The American Academy of Adoption Attorneys supports parenting, including adoption and foster parenting, by individuals and couples, regardless of sex, sexual orientation, gender identity or expression, marital status, race, color, age, religion, national origin, political belief, or disability, as long as they are qualified and approved to do so under the laws of the relevant state.
The landmark decision in Obergefell v Hodges, decided by the United States Supreme Court on June 26, 2015, overturned band on same sex marriage. A companion Michigan case, DeBoer v Snyder decided with Obergefell, where an adoption had been denied to a married lesbian couple as the state did not recognize their marriage, specifically addressed the issue of adoption. DeBoer upheld a lower court decision that without a legitimate interest, Michigan could not use its domestic relations authority to legislate families out of existence.
Despite this progress, those in the LGBT communities looking to adopt a child still have challenges depending on the type of adoption they are seeking. This is particularly true in the international arena where several countries prevent adoptions by gay parents.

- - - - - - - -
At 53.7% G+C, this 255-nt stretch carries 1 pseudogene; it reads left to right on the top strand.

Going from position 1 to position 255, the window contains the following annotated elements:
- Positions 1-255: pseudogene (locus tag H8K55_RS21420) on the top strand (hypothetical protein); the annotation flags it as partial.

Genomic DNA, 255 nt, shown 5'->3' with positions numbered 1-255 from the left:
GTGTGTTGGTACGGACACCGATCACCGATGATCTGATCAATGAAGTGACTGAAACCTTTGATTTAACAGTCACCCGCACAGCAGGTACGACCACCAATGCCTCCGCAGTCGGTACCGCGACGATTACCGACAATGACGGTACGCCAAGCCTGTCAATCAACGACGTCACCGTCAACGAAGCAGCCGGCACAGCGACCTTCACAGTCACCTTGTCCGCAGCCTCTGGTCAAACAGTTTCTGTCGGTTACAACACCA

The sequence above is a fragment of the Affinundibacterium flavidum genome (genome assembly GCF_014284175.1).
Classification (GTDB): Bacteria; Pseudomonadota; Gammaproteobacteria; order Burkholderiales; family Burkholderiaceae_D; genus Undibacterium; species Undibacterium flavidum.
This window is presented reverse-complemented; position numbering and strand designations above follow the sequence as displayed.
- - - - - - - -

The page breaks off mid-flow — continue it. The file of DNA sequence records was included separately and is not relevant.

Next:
A second parent adoption is the adoption of a child by a second parent in the home who is not married to the legal parent of the child. A second parent adoption allows a second parent to adopt a child without the biological (or adoptive if the child was adopted) losing any parental rights. Adoptive parents usually have the same rights as biological parents in custody and visitation matters in States that allow for this type of adoption. A step-parent adoption can be obtained if the parents are married and is recommended even if both parents are listed on the birth certificate as the presumed parents of the child. We know from the Supreme Court case, V.L. v E.L., decided March 7, 2016, which upheld the adoption by a same-sex couple, that a final decree of adoption must be given full faith and credit by other states.
Many of our Fellows have significant experience in working with LGBT families. Just look for the “LGBT” listed under the individual attorney listing in the member directory.